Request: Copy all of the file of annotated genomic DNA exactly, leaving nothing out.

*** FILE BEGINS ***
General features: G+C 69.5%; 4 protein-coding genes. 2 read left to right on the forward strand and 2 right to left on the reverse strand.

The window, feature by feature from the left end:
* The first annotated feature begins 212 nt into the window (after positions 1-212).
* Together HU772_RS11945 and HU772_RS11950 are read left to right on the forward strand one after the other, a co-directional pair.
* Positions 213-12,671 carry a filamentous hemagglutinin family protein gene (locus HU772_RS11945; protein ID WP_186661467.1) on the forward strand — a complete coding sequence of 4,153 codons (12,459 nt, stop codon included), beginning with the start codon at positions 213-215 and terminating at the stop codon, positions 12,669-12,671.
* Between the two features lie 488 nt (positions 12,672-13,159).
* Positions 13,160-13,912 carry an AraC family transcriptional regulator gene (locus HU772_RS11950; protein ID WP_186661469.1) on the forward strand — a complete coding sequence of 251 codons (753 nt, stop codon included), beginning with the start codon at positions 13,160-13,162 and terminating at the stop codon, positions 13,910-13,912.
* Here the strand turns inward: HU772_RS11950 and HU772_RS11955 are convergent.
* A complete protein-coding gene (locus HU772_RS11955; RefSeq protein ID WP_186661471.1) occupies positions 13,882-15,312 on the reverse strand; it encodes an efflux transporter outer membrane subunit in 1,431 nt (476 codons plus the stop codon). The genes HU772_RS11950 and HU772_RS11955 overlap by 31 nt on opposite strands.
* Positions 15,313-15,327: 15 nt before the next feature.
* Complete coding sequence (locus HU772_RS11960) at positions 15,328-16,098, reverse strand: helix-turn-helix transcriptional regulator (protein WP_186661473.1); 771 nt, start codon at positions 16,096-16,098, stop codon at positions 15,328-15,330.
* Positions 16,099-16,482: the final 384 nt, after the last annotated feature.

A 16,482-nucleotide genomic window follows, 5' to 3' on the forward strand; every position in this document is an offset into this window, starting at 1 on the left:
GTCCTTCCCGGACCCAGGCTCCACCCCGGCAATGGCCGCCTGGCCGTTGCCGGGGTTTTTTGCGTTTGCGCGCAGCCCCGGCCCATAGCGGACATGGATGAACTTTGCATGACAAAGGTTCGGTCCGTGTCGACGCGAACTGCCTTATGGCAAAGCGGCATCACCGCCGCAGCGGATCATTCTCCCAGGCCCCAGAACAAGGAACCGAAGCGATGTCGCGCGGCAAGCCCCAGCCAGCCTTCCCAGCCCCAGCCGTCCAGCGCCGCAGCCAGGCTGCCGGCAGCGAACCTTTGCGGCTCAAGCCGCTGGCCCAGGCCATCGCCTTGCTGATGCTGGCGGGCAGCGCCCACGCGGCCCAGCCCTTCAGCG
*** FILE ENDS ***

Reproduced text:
General features: G+C 69.5%; 4 protein-coding genes. 2 read left to right on the forward strand and 2 right to left on the reverse strand.

The window, feature by feature from the left end:
* The first annotated feature begins 212 nt into the window (after positions 1-212).
* Together HU772_RS11945 and HU772_RS11950 are read left to right on the forward strand one after the other, a co-directional pair.
* Positions 213-12,671 carry a filamentous hemagglutinin family protein gene (locus HU772_RS11945; protein ID WP_186661467.1) on the forward strand — a complete coding sequence of 4,153 codons (12,459 nt, stop codon included), beginning with the start codon at positions 213-215 and terminating at the stop codon, positions 12,669-12,671.
* Between the two features lie 488 nt (positions 12,672-13,159).
* Positions 13,160-13,912 carry an AraC family transcriptional regulator gene (locus HU772_RS11950; protein ID WP_186661469.1) on the forward strand — a complete coding sequence of 251 codons (753 nt, stop codon included), beginning with the start codon at positions 13,160-13,162 and terminating at the stop codon, positions 13,910-13,912.
* Here the strand turns inward: HU772_RS11950 and HU772_RS11955 are convergent.
* A complete protein-coding gene (locus HU772_RS11955; RefSeq protein ID WP_186661471.1) occupies positions 13,882-15,312 on the reverse strand; it encodes an efflux transporter outer membrane subunit in 1,431 nt (476 codons plus the stop codon). The genes HU772_RS11950 and HU772_RS11955 overlap by 31 nt on opposite strands.
* Positions 15,313-15,327: 15 nt before the next feature.
* Complete coding sequence (locus HU772_RS11960) at positions 15,328-16,098, reverse strand: helix-turn-helix transcriptional regulator (protein WP_186661473.1); 771 nt, start codon at positions 16,096-16,098, stop codon at positions 15,328-15,330.
* Positions 16,099-16,482: the final 384 nt, after the last annotated feature.

A 16,482-nucleotide genomic window follows, 5' to 3' on the forward strand; every position in this document is an offset into this window, starting at 1 on the left:
GTCCTTCCCGGACCCAGGCTCCACCCCGGCAATGGCCGCCTGGCCGTTGCCGGGGTTTTTTGCGTTTGCGCGCAGCCCCGGCCCATAGCGGACATGGATGAACTTTGCATGACAAAGGTTCGGTCCGTGTCGACGCGAACTGCCTTATGGCAAAGCGGCATCACCGCCGCAGCGGATCATTCTCCCAGGCCCCAGAACAAGGAACCGAAGCGATGTCGCGCGGCAAGCCCCAGCCAGCCTTCCCAGCCCCAGCCGTCCAGCGCCGCAGCCAGGCTGCCGGCAGCGAACCTTTGCGGCTCAAGCCGCTGGCCCAGGCCATCGCCTTGCTGATGCTGGCGGGCAGCGCCCACGCGGCCCAGCCCTTCAGCG